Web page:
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Secretary General Kofi Annan's Reform Agenda 1997 to 2006




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For A Safer World, Working Together (December 27, 2003)

In November 2003, Secretary General of the United Nations Kofi Annan established the UN High Level Panel on Global Security Threats, Challenges and Change. In this Manila Times article Annan describes the tasks assigned to the panel and subsequent recommendations for strengthening the UN.

UN Reform: 1997-2003 (November 2003)

Prior to the war in Iraq, UN Secretary General Kofi Annan's reform efforts, also known as the "quiet revolution," aimed at building greater coordination among UN agencies. Since the beginning of the war, Annan radically changed his approach, calling for structural reform and an entire reconsideration of the UN's role. Whether this "enthusiastic rhetoric" will become action or not depends on the overall political environment. (Oversees Development Institute)


General Assembly Begins Discussion of Annan's Agenda for Further UN Reform (October 30, 2002)

The General Assembly discusses the Secretary General's UN reform agenda. Kofi Annan aims to make the UN "more efficient and effective." (UN News)

Proposed UN Reform Worries Geneva Diplomats (October 25, 2002)

The latest of Kofi Annan's proposed reforms would centralize UN public information offices. Some NGOs and diplomats believe this move would stifle the free flow of information and hinder the UN's ability to protect human rights. (The News)

Secretary General Unveils Latest Reform Package (October 8, 2002)

Responding to Secretary General Kofi Annan's proposals to reduce the number of UN meetings and printed reports, NGOs charged that by allowing UN staff to chose which conferences would be held, poor nations' concerns would fall short. NGOs added that by making reports only available electronically the UN would deny people in developing nations access to information. (Final Call)

Kofi Annan Calls for Reform (September 24, 2002)

In his reform proposals Secretary General Kofi Annan prescribes streamlining various departments and simplifying labyrinthine procedures. Warning against "summit fatigue" Annan advocated for reducing the number of UN meetings and more planning ahead of conferences. (Associated Press)


Annan Seeks Debate on UN Future in 'Millennium Report' (April 4, 2000)

Article from the Washington Post discusses Kofi Annan's major proposals for UN reform with emphasis on the need for changes in the Security Council's use of sanctions as well as a need for closer collaboration between the UN and the private sector to assist the developing world.

Annan Calls for Modernization of the UN (April 4, 2000)

The Secretary General of the UN implies his organization is slow and inefficient and calls for modernization including internet advice for third world doctors. (Washington Post)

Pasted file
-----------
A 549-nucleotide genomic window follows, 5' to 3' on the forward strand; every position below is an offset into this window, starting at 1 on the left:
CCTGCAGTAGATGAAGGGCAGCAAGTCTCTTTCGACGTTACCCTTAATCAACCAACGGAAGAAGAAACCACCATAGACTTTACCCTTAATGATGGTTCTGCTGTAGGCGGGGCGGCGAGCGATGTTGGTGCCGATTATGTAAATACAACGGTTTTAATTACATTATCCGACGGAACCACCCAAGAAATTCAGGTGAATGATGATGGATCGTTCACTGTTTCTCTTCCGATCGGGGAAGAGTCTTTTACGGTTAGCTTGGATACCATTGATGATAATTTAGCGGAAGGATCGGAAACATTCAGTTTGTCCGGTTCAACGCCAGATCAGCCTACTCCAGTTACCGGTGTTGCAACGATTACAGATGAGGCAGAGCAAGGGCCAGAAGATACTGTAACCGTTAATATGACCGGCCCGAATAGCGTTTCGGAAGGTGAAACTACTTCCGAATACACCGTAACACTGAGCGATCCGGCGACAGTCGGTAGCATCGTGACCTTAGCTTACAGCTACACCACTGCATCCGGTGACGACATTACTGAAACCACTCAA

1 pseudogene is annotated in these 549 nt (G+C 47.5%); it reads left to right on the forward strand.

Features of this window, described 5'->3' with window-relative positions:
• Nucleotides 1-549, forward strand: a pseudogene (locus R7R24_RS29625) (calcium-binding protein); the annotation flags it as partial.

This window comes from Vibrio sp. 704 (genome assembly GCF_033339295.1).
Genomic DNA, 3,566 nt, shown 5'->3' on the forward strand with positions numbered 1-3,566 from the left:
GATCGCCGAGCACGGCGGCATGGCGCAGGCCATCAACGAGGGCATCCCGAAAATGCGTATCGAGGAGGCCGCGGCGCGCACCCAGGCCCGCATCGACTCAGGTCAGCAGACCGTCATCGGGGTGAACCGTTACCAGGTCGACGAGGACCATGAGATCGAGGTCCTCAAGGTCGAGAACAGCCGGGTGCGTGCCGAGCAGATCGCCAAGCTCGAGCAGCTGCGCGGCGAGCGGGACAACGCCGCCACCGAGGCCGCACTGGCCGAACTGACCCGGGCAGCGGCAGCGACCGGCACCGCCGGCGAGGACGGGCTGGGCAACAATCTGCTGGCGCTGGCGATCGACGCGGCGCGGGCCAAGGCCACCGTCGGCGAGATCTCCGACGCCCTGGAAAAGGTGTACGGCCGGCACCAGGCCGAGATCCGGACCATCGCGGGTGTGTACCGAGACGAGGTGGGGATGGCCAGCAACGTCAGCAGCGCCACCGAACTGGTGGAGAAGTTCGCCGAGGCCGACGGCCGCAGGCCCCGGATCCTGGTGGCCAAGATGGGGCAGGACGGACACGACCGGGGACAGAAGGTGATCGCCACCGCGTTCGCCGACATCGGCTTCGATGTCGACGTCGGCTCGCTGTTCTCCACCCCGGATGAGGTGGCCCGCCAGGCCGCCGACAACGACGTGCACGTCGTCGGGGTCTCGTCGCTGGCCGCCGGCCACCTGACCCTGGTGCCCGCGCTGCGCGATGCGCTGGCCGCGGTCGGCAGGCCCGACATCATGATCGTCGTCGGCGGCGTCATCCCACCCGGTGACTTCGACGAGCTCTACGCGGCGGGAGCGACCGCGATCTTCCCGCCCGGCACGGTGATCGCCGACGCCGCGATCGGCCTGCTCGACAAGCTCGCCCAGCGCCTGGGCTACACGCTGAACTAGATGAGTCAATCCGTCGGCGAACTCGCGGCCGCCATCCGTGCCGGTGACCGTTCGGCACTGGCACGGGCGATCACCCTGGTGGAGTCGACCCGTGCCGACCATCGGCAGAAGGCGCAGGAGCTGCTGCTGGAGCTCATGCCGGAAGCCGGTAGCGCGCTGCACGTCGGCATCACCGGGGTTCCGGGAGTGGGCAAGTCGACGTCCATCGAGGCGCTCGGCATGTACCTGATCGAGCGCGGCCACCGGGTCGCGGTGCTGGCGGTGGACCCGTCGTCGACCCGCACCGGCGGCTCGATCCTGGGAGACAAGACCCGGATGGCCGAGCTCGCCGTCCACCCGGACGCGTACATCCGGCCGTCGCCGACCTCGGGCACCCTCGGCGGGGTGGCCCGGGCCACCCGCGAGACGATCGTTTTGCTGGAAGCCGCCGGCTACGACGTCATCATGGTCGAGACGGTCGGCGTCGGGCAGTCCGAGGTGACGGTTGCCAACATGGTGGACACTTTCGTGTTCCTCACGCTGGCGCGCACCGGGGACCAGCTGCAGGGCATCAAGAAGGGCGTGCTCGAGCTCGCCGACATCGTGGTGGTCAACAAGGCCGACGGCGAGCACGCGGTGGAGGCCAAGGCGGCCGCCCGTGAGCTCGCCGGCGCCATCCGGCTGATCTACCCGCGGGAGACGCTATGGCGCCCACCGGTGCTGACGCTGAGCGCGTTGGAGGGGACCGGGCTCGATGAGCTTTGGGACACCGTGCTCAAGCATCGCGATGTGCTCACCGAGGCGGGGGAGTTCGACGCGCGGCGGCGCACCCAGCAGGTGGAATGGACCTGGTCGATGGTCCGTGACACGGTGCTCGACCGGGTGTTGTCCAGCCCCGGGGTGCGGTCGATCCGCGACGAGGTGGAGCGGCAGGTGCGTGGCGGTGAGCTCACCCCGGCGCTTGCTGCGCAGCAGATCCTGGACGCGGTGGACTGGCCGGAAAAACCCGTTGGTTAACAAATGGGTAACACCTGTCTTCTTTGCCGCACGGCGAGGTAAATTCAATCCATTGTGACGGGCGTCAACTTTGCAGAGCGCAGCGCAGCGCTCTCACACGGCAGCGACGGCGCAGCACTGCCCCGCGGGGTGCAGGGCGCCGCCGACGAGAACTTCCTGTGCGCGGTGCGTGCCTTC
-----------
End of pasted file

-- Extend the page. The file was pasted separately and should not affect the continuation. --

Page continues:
Secretary General Speaks Out on Continuing Reforms and Sanctions and Stability (1998)

In a speech to the United Nations Association Kofi Annan reaffirms his hopes for the future strength of the UN and responds to questions about financing and reform. (Earth Times)


"Mr. Annan's Proposals" (July 1997)

Editorial commenting on the Secretary General's July reform proposals. See also a New York Times editorial that appeared on the same day. (Washington Post)

Default Is in Ourselves (July 1997)

Article commenting on the Secretary General's July reform proposals and the negative response in the US Congress. (The Nation Magazine)

New UN Secretary Annan Announces Personnel Cuts (March 18, 1997)

The Washington Post argues that by proposing to cut the UN's staff and budget, Secretary General Kofi Annan gives way to reform demands by US Republican Conservatives, who control the US congress. Legislative leaders pressured Annan by saying that without cost-cutting reforms congress would block the vote to pay the US dues and arrears to the UN.

Comments on the New Secretary General (February 1, 1997)

Michael Gurstein, a Canadian University Professor, comments on the challenges ahead for Secretary General Kofi Annan, most imminently the UN financial crisis which may hinder any reform agenda Annan hopes to pass. Other problems include the lack of morale of UN staff members and the global problems facing the UN. Gurstein believes Annan will prove a "better manager" than former Secretary General Boutros Boutros-Ghali.

Red Carpet But no Greenbacks, Secretary General in Washington (January 1997)

This US Information Agency press summary gives reactionss from world newspapers on Secretary General Kofi Annan's trip to Washington D.C. Germany notes Annan will be busy trying "not to appear as Washington's puppet," but Russia warns that a lack of US support for the UN would be "ruinous to America's image." Nigerian newspapers call for permanent members of the Security Council to support Annan in making the UN more "relevant."

A Critical Assessment of the Secretary-General's "Track Two" Reform Program (1997)

This page comments on the UN Secretary General Kofi Annan's "Track Two" reform initiatives announced on July 16, 1997. It was prepared by Jeffrey Laurenti.

A UNA-USA Assessment of the "Track One" Initiatives (1997)

This page was prepared by UNA-USA's Executive Director for Policy Studies, Jeffrey Laurenti, in response to UN Secretary-General Kofi Annan's new reform initiatives announced on March 17, 1997.



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